Dr. Alastair Younger, MB, Ch.B, M.Sc, Ch.M, F.R.C.S.(C), Orthopaedic Foot and Ankle Surgeon, discusses non-surgical achilles tendon repairs.
Loading the player...Achilles Tendon Repair - Non-Surgical Techniques Dr. Alastair Younger, MB, Ch.B, M.Sc, Ch.M, F.R.C.S.(C), Orthopaedic Foot and Ankle Surgeon, discusses non-surgical achilles tendon repairs.
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Featuring Dr. Alastair Younger, MB, Ch.B, M.Sc, Ch.M, F.R.C.S.(C), Orthopaedic Foot and Ankle Surgeon
Duration: 1 minute, 36 seconds
People can rupture their tendons after playing a sport or if they have a fall. And some people are at risk of rupturing tendons because tendons all degenerate as we get older.
The common ones are broken around the ankle area is the Achilles tendon, which is the common one that everyone knows about, the heel cord. On occasion, people can rupture other tendons around the back of the foot. Some of them maintain your arch and some of them push your foot out to the side when your ankle becomes unstable.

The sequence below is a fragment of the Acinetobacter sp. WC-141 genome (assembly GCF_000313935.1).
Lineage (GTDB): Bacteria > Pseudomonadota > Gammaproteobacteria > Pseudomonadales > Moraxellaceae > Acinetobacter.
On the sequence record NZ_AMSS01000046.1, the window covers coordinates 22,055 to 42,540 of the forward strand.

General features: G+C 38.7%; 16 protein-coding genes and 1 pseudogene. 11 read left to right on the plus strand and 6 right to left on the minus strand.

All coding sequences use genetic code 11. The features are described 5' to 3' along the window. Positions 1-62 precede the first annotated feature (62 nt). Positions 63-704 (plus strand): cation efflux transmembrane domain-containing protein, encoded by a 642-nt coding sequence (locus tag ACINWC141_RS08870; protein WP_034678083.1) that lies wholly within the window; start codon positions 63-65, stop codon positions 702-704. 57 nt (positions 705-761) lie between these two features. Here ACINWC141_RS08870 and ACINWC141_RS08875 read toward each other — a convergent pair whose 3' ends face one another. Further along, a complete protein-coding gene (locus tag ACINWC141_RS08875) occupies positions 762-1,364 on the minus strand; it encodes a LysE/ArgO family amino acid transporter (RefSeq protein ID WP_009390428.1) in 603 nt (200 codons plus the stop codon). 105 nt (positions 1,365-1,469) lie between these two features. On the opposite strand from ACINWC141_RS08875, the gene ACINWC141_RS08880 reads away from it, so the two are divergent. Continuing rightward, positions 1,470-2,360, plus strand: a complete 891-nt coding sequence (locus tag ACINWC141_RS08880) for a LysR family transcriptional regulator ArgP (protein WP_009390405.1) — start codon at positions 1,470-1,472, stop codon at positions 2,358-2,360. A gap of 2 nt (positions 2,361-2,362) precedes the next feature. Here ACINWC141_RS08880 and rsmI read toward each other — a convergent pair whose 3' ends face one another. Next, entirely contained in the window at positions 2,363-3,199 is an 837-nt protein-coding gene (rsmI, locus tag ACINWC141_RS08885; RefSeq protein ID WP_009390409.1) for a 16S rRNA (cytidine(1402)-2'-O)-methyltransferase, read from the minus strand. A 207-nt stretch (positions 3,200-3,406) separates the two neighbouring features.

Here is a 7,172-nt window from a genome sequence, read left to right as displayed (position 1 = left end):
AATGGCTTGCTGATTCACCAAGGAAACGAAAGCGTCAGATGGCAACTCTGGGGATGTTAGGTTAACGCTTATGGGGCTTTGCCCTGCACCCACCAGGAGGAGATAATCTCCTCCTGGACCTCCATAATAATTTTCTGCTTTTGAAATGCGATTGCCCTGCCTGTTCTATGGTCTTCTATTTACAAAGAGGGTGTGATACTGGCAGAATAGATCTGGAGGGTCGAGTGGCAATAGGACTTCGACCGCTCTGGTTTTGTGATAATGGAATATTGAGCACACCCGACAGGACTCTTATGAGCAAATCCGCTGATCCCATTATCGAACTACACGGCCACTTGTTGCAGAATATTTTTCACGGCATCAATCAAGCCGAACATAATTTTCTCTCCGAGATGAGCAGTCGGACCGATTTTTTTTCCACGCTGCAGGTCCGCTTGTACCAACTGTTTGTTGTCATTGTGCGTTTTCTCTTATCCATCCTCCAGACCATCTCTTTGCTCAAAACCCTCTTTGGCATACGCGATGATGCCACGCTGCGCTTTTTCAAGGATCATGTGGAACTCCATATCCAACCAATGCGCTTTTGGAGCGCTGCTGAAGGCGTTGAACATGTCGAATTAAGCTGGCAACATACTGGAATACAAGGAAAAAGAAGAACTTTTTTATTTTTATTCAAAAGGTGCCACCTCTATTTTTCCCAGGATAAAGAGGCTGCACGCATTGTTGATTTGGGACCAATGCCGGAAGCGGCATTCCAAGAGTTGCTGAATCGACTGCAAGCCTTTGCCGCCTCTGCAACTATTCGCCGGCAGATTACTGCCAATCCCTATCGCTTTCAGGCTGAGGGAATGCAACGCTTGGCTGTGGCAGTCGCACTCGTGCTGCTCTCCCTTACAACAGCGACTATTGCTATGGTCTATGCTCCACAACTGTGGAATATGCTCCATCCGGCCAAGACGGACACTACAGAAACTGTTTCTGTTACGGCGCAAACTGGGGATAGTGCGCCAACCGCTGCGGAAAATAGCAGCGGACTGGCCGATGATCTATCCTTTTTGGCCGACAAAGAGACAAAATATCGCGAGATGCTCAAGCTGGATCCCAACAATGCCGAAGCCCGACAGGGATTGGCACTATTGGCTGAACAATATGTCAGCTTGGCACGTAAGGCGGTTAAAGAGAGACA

The main ways to treat these ruptures is to start off with non-operative treatment, so a lot of the time after tendon rupture people are observed to see if we can get the tendon to heal. And it’s quite common now in particular for the Achilles tendon to try and see if the Achilles tendon will heal in a cast in a toes-down position.
But it’s important if that’s the case to make sure that you remain non-weight bearing according to the instructions of your physician.
These tendon ruptures can be complex. They’re much harder to fix later than earlier, and the results get worse in time because the muscles get de-conditioned and it’s harder to make them work if you leave it a long time. So if you think that your tendons are not working properly and something needs to be done about it, it may be a good idea to talk to your family doctor and see if you can be sent onto somebody who can look after that problem for you.
Local Practitioners: Orthopaedic Surgeon
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